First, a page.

August 14th, 2013 by Robin Dorman
Though dog meat is consumed year-round, the practice becomes ritualized, mythologized, and celebrated during the summer, when farms are teeming with dogs. Bok-Nal (“dog-eating days”), according to the lunar calendar, falls on the hottest days of the year.
In 2013, Bok-Nal began on July 13th, or Cho Bok, first summer, followed by Joong Bok, mid-summer, on the 23rd, and Mal Bok, end of summer, on August 12th. The restaurants serving dog meat soup, or boshintang, overflow with customers, who zealously believe dog meat, with its alleged cooling properties, will strengthen their bodies and “help stamina” to beat the heat. Paradoxically, in Vietnam and China, dog meat is believed to have “warming effects,” and consumed during the winter months.
IDA joined People Defending Animals (PDA), a South Korean animal-protection group that focuses on education, advocacy, and outreach, with some forty volunteers on hand, and spent the first Bok day, July 13th, rallying at Gyang Hwa Moon Plaza. This is a massive and historic square in the center of downtown Seoul.
Streams of passers-by strolled through the area of government buildings and the heart of the financial center, and received packets of nuts, raisins, and rice crackers, symbolizing the desire to create a more favorable health food culture in South Korea, and deconstructing the myth—fueled by profit—that dogs are the greatest health food, and so-called health tonics made from cats the perfect antidote to rheumatism.
In fact, the World Health Organization highlights the trade in dogs for human consumption as a contributing factor to the spread of rabies in Indonesia and the Philippines. There is evidence that both cholera and e-coli spread in Vietnam after the consumption of dog meat, and, in China, the presence of parasites, which live in human muscle, mushroomed. In South Korea, infectious diseases are present and potentially transmitted throughout all stages of the dog meat trade—sourcing, trading, large-scale movement, slaughtering, and consumption. The emphasis on dog and cat meat as health food defies logic.
Approximately 100 animal enthusiasts happily posed with their own dogs or held up PDA posters at the PDA/IDA photo wall, funded by In Defense of Animals, to have their photos added to a PDA-created patchwork collage made up of individual photos. The collage will be evolving, year-round, and will eventually tour throughout South Korea. PDA has an online photo campaign, and its original 4 ft. x 4 ft. poster made its first public appearance at the Bok day. Since the event, the poster stands at nearly 7ft. x 7ft. and continues to grow.
Rescue dogs Elena and Hyori welcomed many a visitor to the event. Over 2,000 PDA and IDA brochures were distributed. A middle school girl saw the PDA and IDA posters on display, began talking about her dog, and broke down in tears about the horror of treating dogs and cats with such shocking cruelty. A young man who posed at the photo wall immediately sent his photo to his boss who relishes dog meat.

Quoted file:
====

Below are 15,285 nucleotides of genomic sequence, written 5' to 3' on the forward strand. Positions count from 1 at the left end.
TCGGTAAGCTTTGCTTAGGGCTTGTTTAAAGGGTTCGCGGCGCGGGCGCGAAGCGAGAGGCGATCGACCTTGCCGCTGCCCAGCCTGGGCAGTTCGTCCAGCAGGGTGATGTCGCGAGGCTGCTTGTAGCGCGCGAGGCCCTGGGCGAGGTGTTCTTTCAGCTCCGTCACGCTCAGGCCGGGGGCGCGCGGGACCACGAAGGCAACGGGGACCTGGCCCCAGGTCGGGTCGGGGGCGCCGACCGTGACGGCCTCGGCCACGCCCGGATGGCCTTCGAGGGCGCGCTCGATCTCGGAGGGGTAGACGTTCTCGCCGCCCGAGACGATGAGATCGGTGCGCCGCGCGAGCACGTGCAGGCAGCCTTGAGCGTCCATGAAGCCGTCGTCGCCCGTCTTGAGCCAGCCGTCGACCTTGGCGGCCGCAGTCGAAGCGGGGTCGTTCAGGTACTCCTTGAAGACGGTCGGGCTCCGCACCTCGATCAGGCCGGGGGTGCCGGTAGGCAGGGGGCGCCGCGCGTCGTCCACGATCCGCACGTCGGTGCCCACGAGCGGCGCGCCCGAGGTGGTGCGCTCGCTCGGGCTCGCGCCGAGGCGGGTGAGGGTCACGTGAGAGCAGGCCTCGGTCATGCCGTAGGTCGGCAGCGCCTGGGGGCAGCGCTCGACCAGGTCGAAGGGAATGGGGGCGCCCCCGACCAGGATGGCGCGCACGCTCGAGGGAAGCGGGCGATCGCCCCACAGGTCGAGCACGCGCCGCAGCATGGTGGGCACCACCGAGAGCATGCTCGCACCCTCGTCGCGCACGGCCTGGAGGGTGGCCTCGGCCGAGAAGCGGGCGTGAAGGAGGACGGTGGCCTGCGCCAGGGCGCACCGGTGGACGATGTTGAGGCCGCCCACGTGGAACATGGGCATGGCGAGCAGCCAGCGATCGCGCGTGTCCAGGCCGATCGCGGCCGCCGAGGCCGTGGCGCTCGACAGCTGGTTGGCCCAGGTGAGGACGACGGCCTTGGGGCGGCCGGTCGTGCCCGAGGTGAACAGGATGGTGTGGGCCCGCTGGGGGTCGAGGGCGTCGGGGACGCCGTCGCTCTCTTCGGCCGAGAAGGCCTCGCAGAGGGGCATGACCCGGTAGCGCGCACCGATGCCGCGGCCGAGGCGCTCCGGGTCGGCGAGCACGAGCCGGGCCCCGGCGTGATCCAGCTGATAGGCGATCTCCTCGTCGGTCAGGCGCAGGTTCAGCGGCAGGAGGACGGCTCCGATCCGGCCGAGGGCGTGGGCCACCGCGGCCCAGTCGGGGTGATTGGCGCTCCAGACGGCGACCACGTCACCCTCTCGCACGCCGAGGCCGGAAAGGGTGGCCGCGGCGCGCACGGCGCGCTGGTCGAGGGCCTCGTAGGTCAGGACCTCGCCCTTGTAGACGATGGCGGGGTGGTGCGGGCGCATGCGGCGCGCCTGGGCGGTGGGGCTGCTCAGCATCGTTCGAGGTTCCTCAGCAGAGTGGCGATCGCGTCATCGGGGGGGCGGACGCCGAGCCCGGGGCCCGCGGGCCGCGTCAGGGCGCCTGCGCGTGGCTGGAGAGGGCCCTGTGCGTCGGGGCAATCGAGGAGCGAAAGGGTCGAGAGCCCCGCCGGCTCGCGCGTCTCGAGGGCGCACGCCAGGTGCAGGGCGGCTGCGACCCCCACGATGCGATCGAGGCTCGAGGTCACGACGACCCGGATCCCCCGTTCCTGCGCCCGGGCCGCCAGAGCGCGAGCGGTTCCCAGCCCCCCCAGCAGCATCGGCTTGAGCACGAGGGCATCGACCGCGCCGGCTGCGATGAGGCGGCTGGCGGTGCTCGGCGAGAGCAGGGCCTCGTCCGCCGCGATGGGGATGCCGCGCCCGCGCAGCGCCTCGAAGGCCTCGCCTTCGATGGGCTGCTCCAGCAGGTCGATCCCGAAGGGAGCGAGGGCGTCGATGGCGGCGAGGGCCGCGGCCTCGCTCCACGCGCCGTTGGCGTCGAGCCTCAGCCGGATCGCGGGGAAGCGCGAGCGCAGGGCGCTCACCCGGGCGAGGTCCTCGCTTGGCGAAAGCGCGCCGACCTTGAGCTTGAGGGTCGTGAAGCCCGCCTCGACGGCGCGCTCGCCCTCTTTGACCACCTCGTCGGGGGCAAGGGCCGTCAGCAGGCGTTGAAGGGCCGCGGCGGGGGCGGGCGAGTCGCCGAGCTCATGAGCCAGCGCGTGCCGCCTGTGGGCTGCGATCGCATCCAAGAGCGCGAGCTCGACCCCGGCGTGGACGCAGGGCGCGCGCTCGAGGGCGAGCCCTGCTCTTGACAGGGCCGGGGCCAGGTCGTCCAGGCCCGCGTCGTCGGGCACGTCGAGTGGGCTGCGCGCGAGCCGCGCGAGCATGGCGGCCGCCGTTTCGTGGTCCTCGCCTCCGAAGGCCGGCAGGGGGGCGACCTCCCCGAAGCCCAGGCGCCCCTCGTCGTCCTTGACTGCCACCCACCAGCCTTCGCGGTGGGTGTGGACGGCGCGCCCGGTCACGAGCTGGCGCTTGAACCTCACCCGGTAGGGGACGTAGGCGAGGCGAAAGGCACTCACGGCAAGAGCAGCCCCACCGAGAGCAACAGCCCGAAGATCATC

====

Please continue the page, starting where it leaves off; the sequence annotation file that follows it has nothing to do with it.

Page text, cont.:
The second Bok day, on July 23rd, was deluged with an epic downpour, as PDA activists stood out in the storm, distributing more leaflets (over 1,000 PDA and IDA brochures were snatched up during lunch time), along with packets of nuts. Held at Joong-Goo, Moogyo-dong, across from the Exchange Building, amid restaurant alley, the protesters marched to restaurants serving dog meat soup and placed the patchwork collage at the entrance of one.
Some office girls came down to the event and asked for more leaflets, so that they could take them to their office to share, saying that their bosses all eat dog meat. Some men in their forties also requested leaflets.
A police officer was on hand, monitoring the event, and he cheered the PDA protesters, saying that he doesn’t eat dog meat. He loves dogs too much, and thanked PDA for its campaign.
According to PDA-affiliated and IDA supporter, Jihyun Jun, “the patchwork poster died a heroic death at one of the dog meat restaurants. The seething restaurant owner angrily grabbed the poster off the street and stormed inside his restaurant with it, which was fine with us.”
IDA has recently learned that one of its rescues (with help from PDA) called Rio—a former so-called dog meat dog—is now a therapy dog to her guardian, who is losing her hearing. How is it acceptable to eat such a being?
IDA will continue to work to change the hearts and minds of those still engaging in this horrific practice, and we look forward to the day when no living being suffers to provide a momentary taste or a useless folk medicine.
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